Dream of the Walled City

Dream of the Walled City

Lisa Huang Fleischman

Language: English

Pages: 448

ISBN: 0671042297

Format: PDF / Kindle (mobi) / ePub

Marking the debut of a stunning new literary talent, Lisa Huang Fleischman's extraordinary saga -- inspired by her grandmother's life as an early feminist, political activist, and friend of Mao Zedong -- is a masterpiece about one clever and resourceful woman, growing up amidst the turmoil of twentieth-century China.
Dream of the Walled City
Born in 1890, the privileged and sheltered daughter of a high-ranking imperial official, Jade Virtue spends her childhood enclosed by the towering walls of her family's sprawling mansion, never glimpsing the desperate struggle of China's ancient society, as the old ways are challenged and the twentieth century?fast, fearsome, and tumultuous?rushes in. But when her father mysteriously dies, young Jade Virtue is suddenly thrust into poverty, and experiences firsthand a traditional culture falling apart under the onslaught of growing rebellion against the Emperor, rapid social changes, and the mounting aggression of Japan and the West.
Fleischman has rendered a richly textured, panoramic vision of Chinese life in the perilous years between the end of the empire and the Communist triumph of 1949, charting Jade Virtue's arranged first marriage to the corrupt opium addict Wang Mang, who harbors a terrible secret in his family's past; her awakening independence and ambivalent politics; her struggles with motherhood; and her fascinating acquaintance with a gifted, idealistic, fiercely ambitious young man named Mao Zedong. But the most important choices of her life are shaped by her conflicting loyalties to her intense lifelong friendship with Jinyu, a fiery woman revolutionary, and to Guai, a government official and sworn enemy of the Communists, with whom she finally discovers true and redemptive love.
Exquisitely nuanced and lyrical yet marked with a driving power, Dream Of The Walled City is an enthralling novel of hard-won personal independence set against the vivid backdrop of a rapidly changing world. From the final days of the last dynasty through the savage Japanese invasion during World War II to the formidable red dawn of the Communist triumph; from the backward rural province of Hunan to exile on the tropical shores of Taiwan; and from the binding chains of predetermined fate to the exhilarating liberation of a human spirit, this is a remarkable odyssey you will never forget.

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here, without you, with all these quarrelsome relatives who hate each other. You leave it to me to manage an impossible situation, and to feed you at all hours of the day and night, whenever you choose to come home, and when I cannot perform like a trained monkey you are angry.” He came toward me then, to place a comforting hand on my shoulder, but I ran upstairs away from him. When I came back down, he had left for the governor’s palace, leaving his noon meal uneaten on the table. I was sick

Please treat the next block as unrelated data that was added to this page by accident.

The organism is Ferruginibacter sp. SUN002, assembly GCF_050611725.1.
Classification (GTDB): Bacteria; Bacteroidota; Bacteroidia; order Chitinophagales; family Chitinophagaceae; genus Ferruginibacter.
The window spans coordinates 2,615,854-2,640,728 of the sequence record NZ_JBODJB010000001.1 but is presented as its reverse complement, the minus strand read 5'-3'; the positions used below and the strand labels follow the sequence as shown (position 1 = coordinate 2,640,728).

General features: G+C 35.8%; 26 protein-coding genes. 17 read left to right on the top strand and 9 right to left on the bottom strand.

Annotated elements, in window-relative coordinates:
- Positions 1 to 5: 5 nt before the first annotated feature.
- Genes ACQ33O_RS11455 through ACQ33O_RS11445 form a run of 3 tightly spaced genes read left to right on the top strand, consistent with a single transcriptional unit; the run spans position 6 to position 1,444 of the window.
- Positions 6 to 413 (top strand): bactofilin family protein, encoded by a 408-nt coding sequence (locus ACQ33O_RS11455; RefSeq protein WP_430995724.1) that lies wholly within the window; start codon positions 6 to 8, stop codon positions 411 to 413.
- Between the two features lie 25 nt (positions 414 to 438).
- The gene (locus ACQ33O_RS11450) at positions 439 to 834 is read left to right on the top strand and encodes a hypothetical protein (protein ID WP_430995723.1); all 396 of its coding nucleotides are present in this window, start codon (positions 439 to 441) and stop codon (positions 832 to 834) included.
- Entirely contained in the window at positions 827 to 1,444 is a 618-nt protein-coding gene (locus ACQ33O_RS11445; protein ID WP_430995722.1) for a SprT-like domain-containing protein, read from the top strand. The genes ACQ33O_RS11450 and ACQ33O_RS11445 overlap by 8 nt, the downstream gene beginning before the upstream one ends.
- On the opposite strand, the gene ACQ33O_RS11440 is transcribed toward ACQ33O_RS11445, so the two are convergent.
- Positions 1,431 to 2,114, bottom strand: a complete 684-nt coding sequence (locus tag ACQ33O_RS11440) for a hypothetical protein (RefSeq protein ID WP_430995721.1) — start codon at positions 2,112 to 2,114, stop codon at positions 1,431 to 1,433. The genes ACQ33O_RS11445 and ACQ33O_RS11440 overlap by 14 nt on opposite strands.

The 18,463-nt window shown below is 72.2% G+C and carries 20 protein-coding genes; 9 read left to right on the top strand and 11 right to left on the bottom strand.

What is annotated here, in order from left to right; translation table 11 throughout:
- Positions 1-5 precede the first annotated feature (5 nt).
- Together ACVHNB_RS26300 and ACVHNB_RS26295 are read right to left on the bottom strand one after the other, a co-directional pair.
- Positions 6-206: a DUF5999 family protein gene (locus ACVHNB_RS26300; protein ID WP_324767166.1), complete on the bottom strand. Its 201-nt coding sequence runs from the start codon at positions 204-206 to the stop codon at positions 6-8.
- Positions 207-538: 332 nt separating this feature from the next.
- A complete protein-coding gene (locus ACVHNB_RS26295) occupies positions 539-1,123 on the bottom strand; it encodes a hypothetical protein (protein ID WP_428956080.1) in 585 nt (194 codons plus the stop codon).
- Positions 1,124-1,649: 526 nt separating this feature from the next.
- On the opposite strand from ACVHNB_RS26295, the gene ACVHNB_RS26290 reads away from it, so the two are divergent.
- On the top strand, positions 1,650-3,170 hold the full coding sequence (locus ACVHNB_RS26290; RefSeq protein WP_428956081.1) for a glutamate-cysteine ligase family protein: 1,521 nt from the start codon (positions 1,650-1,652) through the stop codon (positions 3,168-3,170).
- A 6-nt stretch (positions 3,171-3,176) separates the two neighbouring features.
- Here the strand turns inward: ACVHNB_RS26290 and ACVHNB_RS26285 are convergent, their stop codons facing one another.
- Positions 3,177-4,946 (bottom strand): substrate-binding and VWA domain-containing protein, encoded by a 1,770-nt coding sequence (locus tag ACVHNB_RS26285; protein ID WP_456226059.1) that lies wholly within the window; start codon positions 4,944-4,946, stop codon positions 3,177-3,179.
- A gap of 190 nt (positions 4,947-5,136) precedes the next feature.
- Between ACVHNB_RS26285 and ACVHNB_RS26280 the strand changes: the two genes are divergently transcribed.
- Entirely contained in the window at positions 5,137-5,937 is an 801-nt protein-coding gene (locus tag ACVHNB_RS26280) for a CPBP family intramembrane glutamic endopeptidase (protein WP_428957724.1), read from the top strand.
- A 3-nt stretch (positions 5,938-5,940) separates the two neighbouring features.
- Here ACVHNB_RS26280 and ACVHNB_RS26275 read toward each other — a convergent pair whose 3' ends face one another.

to live with you, then he can only see her on the side. Maybe the difficulties of having you still in Kunming will break up the affair.” “Nothing will break up this affair,” my sister groaned miserably. “Nothing. Only his sense of duty keeps him with me. He says he will never abandon me or stop supporting me.” By now it was raining heavily. I gazed out at the storm, the wind whipping my damp skirts. I thought again about how protective Mo Chi had been toward Graceful Virtue from the beginning,

their orchard.” And she told me about her meeting with Cho the landlord. “It’s just an orchard. Cho the landlord is a very low person. He used to be a barber until he made money.” “Have you no sense? The Pans are not barbers or salt dealers or blacksmiths. They do not make money from anything except their land. And now that land is going. Cho may be, as you say, a low person—and it is they who have taught you to speak this way—but now he has the orchard and you do not. It is not the first piece

pass through the streets of the area without pausing. Then half the city seemed to be running past, shouting and waving fists in the air, trouser legs and banners snapping in the rush. The big banners, held aloft on bamboo poles, dipped perilously back and forth as the banner men ran, and the poles scraped along the top of the walls that guarded the Pans from the street. A red banner caught momentarily on the broken glass that was cemented along the top of the wall, before it was ripped away. I

San Francisco. I thought that maybe it would be years before another letter came. This one had already been six months old—was the brother still a laundryman? Still in San Francisco? Still above ground? I hoped the brother would always write. I had a momentary vision of my white-haired self, years from now, reading the eighth or ninth letter in the sequence to the same villagers, now all bent with age, and to young men who had been born since the brother’s departure and knew of him only through

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